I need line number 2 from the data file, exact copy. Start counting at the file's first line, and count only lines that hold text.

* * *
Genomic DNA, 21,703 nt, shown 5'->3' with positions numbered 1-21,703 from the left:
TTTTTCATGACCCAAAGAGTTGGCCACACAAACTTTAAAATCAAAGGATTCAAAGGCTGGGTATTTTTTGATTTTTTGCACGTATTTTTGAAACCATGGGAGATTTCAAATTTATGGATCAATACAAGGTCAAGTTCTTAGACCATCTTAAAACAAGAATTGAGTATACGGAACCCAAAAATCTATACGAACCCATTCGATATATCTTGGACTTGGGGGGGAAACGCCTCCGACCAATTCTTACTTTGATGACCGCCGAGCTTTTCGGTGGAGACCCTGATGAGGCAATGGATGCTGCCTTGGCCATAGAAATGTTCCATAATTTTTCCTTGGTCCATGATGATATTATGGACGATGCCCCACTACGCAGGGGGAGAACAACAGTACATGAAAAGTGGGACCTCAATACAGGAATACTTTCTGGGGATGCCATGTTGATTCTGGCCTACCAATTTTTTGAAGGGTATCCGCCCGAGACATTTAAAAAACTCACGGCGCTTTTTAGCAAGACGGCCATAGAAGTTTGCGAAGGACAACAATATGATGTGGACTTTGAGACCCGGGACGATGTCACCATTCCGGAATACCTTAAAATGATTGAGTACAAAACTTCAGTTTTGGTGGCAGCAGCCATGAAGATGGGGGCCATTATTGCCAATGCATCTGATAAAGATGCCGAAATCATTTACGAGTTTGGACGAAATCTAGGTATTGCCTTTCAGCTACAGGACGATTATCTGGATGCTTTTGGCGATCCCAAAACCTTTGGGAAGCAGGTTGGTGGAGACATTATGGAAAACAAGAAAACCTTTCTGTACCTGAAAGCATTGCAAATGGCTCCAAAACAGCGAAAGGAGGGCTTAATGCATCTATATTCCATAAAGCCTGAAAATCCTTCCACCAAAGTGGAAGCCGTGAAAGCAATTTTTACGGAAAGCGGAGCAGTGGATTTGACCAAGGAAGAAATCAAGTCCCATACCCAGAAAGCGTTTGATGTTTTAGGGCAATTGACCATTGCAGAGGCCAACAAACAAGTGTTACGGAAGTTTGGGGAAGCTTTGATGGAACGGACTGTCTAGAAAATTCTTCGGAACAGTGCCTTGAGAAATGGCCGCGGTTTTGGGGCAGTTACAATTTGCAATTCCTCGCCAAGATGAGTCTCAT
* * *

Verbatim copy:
TTTTTCATGACCCAAAGAGTTGGCCACACAAACTTTAAAATCAAAGGATTCAAAGGCTGGGTATTTTTTGATTTTTTGCACGTATTTTTGAAACCATGGGAGATTTCAAATTTATGGATCAATACAAGGTCAAGTTCTTAGACCATCTTAAAACAAGAATTGAGTATACGGAACCCAAAAATCTATACGAACCCATTCGATATATCTTGGACTTGGGGGGGAAACGCCTCCGACCAATTCTTACTTTGATGACCGCCGAGCTTTTCGGTGGAGACCCTGATGAGGCAATGGATGCTGCCTTGGCCATAGAAATGTTCCATAATTTTTCCTTGGTCCATGATGATATTATGGACGATGCCCCACTACGCAGGGGGAGAACAACAGTACATGAAAAGTGGGACCTCAATACAGGAATACTTTCTGGGGATGCCATGTTGATTCTGGCCTACCAATTTTTTGAAGGGTATCCGCCCGAGACATTTAAAAAACTCACGGCGCTTTTTAGCAAGACGGCCATAGAAGTTTGCGAAGGACAACAATATGATGTGGACTTTGAGACCCGGGACGATGTCACCATTCCGGAATACCTTAAAATGATTGAGTACAAAACTTCAGTTTTGGTGGCAGCAGCCATGAAGATGGGGGCCATTATTGCCAATGCATCTGATAAAGATGCCGAAATCATTTACGAGTTTGGACGAAATCTAGGTATTGCCTTTCAGCTACAGGACGATTATCTGGATGCTTTTGGCGATCCCAAAACCTTTGGGAAGCAGGTTGGTGGAGACATTATGGAAAACAAGAAAACCTTTCTGTACCTGAAAGCATTGCAAATGGCTCCAAAACAGCGAAAGGAGGGCTTAATGCATCTATATTCCATAAAGCCTGAAAATCCTTCCACCAAAGTGGAAGCCGTGAAAGCAATTTTTACGGAAAGCGGAGCAGTGGATTTGACCAAGGAAGAAATCAAGTCCCATACCCAGAAAGCGTTTGATGTTTTAGGGCAATTGACCATTGCAGAGGCCAACAAACAAGTGTTACGGAAGTTTGGGGAAGCTTTGATGGAACGGACTGTCTAGAAAATTCTTCGGAACAGTGCCTTGAGAAATGGCCGCGGTTTTGGGGCAGTTACAATTTGCAATTCCTCGCCAAGATGAGTCTCAT